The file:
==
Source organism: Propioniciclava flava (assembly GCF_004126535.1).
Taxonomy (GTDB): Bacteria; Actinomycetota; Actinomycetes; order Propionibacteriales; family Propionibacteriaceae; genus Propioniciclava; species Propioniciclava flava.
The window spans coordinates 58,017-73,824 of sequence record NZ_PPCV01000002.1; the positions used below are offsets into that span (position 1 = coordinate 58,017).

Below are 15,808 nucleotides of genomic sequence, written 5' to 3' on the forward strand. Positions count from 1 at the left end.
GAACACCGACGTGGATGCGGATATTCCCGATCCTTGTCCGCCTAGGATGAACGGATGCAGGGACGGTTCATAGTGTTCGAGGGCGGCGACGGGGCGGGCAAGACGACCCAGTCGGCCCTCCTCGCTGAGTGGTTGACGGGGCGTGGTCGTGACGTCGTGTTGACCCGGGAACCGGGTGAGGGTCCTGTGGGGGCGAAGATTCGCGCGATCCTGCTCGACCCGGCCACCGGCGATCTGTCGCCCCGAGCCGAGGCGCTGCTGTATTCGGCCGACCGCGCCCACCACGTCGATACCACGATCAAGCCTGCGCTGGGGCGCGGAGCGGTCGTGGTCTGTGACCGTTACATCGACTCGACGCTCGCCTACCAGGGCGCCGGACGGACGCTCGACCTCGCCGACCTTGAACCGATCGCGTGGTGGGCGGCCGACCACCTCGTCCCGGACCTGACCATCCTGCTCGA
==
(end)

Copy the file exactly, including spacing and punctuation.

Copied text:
Source organism: Propioniciclava flava (assembly GCF_004126535.1).
Taxonomy (GTDB): Bacteria; Actinomycetota; Actinomycetes; order Propionibacteriales; family Propionibacteriaceae; genus Propioniciclava; species Propioniciclava flava.
The window spans coordinates 58,017-73,824 of sequence record NZ_PPCV01000002.1; the positions used below are offsets into that span (position 1 = coordinate 58,017).

Below are 15,808 nucleotides of genomic sequence, written 5' to 3' on the forward strand. Positions count from 1 at the left end.
GAACACCGACGTGGATGCGGATATTCCCGATCCTTGTCCGCCTAGGATGAACGGATGCAGGGACGGTTCATAGTGTTCGAGGGCGGCGACGGGGCGGGCAAGACGACCCAGTCGGCCCTCCTCGCTGAGTGGTTGACGGGGCGTGGTCGTGACGTCGTGTTGACCCGGGAACCGGGTGAGGGTCCTGTGGGGGCGAAGATTCGCGCGATCCTGCTCGACCCGGCCACCGGCGATCTGTCGCCCCGAGCCGAGGCGCTGCTGTATTCGGCCGACCGCGCCCACCACGTCGATACCACGATCAAGCCTGCGCTGGGGCGCGGAGCGGTCGTGGTCTGTGACCGTTACATCGACTCGACGCTCGCCTACCAGGGCGCCGGACGGACGCTCGACCTCGCCGACCTTGAACCGATCGCGTGGTGGGCGGCCGACCACCTCGTCCCGGACCTGACCATCCTGCTCGA